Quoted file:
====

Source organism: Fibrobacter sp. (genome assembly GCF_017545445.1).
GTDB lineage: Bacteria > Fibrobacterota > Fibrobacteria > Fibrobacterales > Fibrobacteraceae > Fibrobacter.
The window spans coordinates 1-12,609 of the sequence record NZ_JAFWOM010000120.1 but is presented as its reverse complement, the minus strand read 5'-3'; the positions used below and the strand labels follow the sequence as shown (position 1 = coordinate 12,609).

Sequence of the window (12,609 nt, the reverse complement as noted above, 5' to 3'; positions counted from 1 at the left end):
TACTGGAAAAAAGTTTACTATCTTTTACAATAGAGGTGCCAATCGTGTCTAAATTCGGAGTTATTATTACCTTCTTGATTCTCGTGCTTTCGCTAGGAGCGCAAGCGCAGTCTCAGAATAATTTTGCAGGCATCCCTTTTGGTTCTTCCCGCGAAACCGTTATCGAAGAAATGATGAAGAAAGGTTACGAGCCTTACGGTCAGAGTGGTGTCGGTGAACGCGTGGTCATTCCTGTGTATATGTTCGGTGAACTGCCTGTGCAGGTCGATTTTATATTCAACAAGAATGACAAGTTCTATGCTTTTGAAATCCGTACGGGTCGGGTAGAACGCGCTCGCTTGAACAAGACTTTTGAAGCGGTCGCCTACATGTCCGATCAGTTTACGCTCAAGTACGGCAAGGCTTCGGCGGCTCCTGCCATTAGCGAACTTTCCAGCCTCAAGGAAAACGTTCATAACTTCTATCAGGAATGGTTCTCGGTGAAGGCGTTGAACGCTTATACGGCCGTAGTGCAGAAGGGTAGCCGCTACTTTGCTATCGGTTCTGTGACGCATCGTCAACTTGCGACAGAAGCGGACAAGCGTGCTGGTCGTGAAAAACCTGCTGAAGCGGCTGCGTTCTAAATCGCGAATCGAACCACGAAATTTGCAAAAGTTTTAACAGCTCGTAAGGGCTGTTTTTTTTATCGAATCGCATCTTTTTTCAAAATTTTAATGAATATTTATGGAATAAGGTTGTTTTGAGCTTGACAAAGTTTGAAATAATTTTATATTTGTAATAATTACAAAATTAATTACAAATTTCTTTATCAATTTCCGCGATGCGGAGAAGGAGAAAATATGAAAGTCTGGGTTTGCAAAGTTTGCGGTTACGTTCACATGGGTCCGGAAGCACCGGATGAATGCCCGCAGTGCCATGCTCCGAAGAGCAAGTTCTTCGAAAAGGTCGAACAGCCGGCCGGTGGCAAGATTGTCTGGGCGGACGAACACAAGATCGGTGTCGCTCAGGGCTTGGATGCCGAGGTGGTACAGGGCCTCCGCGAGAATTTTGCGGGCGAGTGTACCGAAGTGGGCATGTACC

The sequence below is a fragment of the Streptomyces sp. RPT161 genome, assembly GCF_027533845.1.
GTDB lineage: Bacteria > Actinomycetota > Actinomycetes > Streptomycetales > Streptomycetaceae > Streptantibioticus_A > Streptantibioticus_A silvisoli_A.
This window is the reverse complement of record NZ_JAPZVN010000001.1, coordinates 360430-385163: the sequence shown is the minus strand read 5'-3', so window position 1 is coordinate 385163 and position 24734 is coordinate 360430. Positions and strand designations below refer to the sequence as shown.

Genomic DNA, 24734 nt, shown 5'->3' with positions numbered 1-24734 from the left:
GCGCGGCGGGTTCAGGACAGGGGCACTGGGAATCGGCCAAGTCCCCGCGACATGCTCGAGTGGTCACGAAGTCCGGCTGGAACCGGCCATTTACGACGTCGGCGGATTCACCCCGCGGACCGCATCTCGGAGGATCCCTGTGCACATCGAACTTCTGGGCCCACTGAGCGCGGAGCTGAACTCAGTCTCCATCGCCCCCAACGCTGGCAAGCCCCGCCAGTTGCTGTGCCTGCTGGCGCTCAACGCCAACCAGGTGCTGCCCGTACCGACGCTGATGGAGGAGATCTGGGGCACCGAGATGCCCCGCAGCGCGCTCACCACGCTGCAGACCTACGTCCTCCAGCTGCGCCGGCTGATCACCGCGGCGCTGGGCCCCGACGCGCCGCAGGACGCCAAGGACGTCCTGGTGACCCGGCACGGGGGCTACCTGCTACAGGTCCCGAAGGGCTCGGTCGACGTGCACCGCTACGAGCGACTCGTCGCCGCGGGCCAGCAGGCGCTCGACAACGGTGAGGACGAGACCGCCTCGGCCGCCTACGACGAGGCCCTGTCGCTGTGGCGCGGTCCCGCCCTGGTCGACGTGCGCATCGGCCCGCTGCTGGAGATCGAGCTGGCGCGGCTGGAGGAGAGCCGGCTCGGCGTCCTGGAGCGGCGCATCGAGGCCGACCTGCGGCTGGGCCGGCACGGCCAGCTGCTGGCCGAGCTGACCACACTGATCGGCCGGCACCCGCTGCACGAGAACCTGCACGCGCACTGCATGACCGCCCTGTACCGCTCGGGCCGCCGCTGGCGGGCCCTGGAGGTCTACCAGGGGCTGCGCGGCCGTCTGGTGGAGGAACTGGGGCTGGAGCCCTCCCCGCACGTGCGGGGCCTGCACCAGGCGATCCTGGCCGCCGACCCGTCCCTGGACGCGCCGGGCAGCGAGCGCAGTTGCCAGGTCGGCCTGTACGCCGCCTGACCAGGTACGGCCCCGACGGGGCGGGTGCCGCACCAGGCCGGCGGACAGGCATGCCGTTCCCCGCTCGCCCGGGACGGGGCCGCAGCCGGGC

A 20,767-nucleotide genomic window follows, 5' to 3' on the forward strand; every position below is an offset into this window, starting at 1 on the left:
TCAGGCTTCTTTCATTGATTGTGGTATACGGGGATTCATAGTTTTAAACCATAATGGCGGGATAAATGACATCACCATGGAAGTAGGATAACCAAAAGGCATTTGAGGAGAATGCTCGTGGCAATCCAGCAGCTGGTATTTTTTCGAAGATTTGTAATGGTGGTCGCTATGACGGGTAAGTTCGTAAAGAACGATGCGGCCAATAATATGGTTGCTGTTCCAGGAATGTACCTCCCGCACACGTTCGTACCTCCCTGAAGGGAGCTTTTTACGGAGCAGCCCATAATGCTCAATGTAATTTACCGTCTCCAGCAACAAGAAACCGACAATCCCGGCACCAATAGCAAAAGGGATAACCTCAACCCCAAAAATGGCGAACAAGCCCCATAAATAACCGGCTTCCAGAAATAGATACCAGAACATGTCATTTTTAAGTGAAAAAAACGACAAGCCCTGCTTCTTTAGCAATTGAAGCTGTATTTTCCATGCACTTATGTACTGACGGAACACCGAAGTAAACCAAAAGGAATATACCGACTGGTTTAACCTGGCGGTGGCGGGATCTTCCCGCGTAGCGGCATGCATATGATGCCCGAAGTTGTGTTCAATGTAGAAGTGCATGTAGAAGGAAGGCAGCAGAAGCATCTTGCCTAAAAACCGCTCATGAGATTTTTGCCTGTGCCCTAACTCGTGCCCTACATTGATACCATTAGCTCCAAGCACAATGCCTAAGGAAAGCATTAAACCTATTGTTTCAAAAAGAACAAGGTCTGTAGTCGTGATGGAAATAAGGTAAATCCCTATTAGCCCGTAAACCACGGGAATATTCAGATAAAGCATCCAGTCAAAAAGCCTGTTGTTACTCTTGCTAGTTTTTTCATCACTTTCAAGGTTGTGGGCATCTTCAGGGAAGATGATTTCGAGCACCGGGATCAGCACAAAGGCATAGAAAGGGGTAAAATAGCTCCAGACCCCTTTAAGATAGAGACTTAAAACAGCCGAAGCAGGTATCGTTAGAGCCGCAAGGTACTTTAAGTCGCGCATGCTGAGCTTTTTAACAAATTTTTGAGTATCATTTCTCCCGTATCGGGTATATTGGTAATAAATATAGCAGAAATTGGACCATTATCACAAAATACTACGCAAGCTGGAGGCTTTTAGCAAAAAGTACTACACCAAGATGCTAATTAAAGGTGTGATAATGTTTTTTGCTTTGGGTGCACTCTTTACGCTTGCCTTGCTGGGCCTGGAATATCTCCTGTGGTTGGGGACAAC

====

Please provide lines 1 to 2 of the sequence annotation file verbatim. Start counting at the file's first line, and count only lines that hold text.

Source organism: Fibrobacter sp. (genome assembly GCF_017545445.1).
GTDB lineage: Bacteria > Fibrobacterota > Fibrobacteria > Fibrobacterales > Fibrobacteraceae > Fibrobacter.